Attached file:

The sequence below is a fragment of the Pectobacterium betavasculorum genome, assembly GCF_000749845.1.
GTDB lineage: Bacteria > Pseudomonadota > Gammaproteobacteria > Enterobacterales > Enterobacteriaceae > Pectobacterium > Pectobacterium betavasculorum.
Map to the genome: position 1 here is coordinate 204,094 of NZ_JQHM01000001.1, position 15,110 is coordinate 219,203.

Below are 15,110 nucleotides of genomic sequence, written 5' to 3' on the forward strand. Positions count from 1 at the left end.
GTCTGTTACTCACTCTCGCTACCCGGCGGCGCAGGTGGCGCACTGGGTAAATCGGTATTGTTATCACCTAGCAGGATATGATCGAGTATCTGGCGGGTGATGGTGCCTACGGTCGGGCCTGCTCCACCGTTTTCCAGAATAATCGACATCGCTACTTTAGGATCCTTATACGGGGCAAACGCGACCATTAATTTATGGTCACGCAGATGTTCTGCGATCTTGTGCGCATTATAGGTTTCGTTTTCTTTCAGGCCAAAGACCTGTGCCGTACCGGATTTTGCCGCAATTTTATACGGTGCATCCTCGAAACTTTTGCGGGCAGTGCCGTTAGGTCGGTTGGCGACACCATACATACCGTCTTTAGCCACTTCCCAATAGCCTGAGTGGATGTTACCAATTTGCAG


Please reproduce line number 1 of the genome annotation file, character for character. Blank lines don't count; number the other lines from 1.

The sequence below is a fragment of the Pectobacterium betavasculorum genome, assembly GCF_000749845.1.